Public Disclosure: Figuring Out What Documents To Make Available

Ironically, while politicians focus on what some nonprofits won’t share there are still tons of organizations struggling with what to share. In fact,  ”what do I need to disclose to the public” is a question that, at least for me, comes up pretty often.

But disclosure is a tough topic. Primarily because there are so many different facets.  There are those active disclosures organizations must make (for example whether or not a donation is deductible).  Then there are the more passive disclosures such as what documents to make available to the public.  A few organizations have been asking about what to make available so that’s what I’ll talk about this time.

Thinking Through Public Disclosure And Availability


There are a few things to think through with availability:

  • How you ensure availability is just as important as what you make available.  Thought must not only be given to the documents, but the processes that allow for availability of those documents as well. Are your processes are transparent and succession proof? Has attention been paid to how documents are tracked, when they are updated and the vehicles used to make them available?  Availability becomes harder if your financials are kept in the Treasurer’s office, subject to getting lost or shuffled in with other papers, or  your 990′s are kept solely on a website that only the ED has a password to. 

  • Different federal, state and local entities require different types of availability.  To begin determining what your organization’s obligations are,  take a step back and think about what  jurisdictions it falls under  (i.e. who you report to).  As a foundation or charitable organization the IRS would be one. And as luck would have it,  the  IRS does have certain rules on availability. These require copies of annual returns, applications for exemption (including supporting documents) and letters sent from the IRS to be kept and made available (upon request) within certain periods of time. But note, the IRS also defers heavily to state requirements and these can differ greatly.  If you’re a charitable organization in Texas, in addition to the IRS requirements there are certain books and records that you have to make available at specific sites regardless of whether not someone asks for them. There can also be “industry” requirements. For example, those organizations in an industry dealing with health or financial information may be subject to certain federal statutes that have their own availability requirements.

  • Requirements may differ based upon the audience. What must be made available to members, where an organization is governed by members, could differ greatly from what the organization must make available to potential donors or other individuals outside the organization.

  • There’s a difference between legal obligation and industry expectation. It can become easy for organizations to confuse the two. There are documents that organizations are legally obligated to make available and there are those documents that groups and donors may “encourage” be made available. For example, the IRS largely defers to the states when it comes to the availability of bylaws (the only exception to this might be where someone is asking to view an exemption application and the bylaws constitute as “supporting documentation”). That means if the state(s) you operate in don’t require bylaws to be made publicly available then there may not be a legal obligation. But with so many rating sites, and watchdog groups, asking organizations to post a copy on profiles and websites you may feel slightly “encouraged” to do so. That, however, doesn’t make it a requirement.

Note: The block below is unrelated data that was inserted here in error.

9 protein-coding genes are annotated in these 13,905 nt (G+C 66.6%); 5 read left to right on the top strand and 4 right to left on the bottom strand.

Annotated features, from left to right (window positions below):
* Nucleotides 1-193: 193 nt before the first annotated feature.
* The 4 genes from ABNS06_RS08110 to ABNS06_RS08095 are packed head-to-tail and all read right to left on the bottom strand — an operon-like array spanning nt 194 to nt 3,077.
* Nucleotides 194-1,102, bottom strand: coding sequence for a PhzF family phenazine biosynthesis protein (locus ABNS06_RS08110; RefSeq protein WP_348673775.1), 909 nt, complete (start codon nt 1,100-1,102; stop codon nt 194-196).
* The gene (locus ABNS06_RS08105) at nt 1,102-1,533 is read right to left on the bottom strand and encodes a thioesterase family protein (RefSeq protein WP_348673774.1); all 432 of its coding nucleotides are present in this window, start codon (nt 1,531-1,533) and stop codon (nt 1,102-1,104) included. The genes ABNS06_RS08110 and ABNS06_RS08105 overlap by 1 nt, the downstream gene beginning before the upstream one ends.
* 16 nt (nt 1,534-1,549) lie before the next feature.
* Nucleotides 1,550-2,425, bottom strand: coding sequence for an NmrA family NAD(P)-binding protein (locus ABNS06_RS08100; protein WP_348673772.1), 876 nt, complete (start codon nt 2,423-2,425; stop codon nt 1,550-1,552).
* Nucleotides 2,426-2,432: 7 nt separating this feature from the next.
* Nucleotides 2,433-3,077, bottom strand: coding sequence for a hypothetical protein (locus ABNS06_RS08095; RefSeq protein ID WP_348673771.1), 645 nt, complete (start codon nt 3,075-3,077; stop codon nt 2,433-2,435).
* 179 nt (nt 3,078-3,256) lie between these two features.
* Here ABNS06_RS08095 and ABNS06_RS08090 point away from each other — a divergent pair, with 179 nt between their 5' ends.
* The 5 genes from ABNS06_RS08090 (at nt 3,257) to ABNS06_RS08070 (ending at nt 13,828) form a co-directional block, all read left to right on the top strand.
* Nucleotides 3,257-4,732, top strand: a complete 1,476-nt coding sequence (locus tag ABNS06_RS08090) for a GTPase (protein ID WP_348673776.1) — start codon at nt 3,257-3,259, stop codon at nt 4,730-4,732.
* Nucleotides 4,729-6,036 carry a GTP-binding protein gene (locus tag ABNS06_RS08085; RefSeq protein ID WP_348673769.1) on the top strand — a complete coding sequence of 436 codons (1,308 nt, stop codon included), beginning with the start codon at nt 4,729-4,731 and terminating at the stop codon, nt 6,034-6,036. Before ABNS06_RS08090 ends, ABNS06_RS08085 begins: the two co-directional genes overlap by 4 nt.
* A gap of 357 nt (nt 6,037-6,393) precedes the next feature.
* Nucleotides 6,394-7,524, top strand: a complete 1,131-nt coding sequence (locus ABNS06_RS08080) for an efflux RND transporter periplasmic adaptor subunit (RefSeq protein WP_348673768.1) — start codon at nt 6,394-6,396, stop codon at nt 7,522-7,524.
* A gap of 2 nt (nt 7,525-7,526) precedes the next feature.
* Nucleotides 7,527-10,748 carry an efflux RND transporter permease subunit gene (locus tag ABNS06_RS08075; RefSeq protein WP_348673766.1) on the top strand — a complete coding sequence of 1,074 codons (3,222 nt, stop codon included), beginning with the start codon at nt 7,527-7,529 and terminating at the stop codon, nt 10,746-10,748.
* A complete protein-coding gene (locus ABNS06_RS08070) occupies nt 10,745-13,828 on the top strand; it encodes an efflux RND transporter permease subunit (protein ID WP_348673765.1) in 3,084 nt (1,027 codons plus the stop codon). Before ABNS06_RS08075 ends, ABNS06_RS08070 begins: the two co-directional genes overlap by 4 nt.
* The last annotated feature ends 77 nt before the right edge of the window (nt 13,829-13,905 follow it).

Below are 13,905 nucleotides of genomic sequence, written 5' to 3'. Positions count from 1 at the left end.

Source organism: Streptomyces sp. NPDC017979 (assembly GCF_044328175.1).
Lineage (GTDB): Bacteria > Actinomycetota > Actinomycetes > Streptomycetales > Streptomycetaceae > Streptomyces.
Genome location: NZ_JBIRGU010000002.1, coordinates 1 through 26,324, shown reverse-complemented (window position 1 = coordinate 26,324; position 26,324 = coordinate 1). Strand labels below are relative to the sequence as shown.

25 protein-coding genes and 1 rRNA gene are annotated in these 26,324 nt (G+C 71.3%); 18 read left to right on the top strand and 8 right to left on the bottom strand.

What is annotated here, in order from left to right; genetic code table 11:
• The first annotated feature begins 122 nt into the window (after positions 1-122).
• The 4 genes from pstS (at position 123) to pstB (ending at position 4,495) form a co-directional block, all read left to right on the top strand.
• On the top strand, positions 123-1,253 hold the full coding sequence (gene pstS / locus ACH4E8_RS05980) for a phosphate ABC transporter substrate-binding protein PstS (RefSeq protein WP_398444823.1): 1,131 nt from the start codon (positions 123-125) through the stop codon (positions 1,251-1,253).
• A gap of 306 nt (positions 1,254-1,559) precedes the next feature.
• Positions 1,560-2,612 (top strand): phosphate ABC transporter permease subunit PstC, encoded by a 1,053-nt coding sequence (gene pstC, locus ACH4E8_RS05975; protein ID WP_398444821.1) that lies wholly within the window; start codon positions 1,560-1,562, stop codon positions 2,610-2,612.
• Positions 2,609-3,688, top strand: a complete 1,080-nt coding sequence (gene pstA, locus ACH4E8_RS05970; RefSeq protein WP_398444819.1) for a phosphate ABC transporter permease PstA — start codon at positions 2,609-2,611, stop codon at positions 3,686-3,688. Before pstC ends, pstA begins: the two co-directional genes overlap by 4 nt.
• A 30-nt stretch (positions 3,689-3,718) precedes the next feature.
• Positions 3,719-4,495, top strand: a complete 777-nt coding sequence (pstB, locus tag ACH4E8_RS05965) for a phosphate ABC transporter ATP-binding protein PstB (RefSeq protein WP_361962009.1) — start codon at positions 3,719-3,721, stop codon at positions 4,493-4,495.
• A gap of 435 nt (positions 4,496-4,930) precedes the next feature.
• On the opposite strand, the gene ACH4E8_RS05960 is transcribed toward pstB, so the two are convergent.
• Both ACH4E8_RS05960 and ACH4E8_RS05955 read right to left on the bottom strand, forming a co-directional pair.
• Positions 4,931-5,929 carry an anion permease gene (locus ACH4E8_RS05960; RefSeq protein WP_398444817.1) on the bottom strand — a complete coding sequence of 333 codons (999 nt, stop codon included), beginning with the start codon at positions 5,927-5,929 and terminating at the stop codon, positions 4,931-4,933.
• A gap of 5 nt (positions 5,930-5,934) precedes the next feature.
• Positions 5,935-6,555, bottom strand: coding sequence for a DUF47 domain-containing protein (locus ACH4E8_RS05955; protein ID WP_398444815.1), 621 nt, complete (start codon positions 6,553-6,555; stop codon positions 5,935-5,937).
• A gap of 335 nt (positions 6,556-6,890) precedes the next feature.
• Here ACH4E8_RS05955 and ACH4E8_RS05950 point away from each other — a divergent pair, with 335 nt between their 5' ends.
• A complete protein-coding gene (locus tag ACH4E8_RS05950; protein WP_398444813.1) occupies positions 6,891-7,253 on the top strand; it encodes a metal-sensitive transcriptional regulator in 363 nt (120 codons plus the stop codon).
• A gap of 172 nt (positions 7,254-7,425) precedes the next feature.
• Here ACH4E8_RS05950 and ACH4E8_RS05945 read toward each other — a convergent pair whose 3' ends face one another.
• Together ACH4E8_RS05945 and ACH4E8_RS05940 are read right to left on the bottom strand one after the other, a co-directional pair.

•  Keep availability obligations in mind when developing policies. If the organization is required to make certain documents available, keep these obligations in mind when drafting policies.  Especially policies like document retention and destruction.  Policies must be written in a way that allows the organization to operate efficiently but also comply with state and federal law.

 

Why It Matters And Getting Started


The most important thing to remember is that where there are legal obligations to make certain documents available there can also be  penalties for failing to do so.

For example:

  • The IRS can levy financial penalties.
  • Some states will not only impose fines, but make the failure to comply  a criminal offense.
  • The failure could serve as a basis for a State Attorney General to investigate the organization.

You might even argue the biggest repercussion is a loss in trust and credibility.

I would definitely visit the IRS link above to get started.  It has a great questions and answers section specific to this issue. \For help in figuring out what state requirements might be, start with the National Council of Nonprofit Associations which will connect you to local nonprofit associations. These organizations are great in terms of resources and, more often than not, have direct links to the state nonprofit laws.

 

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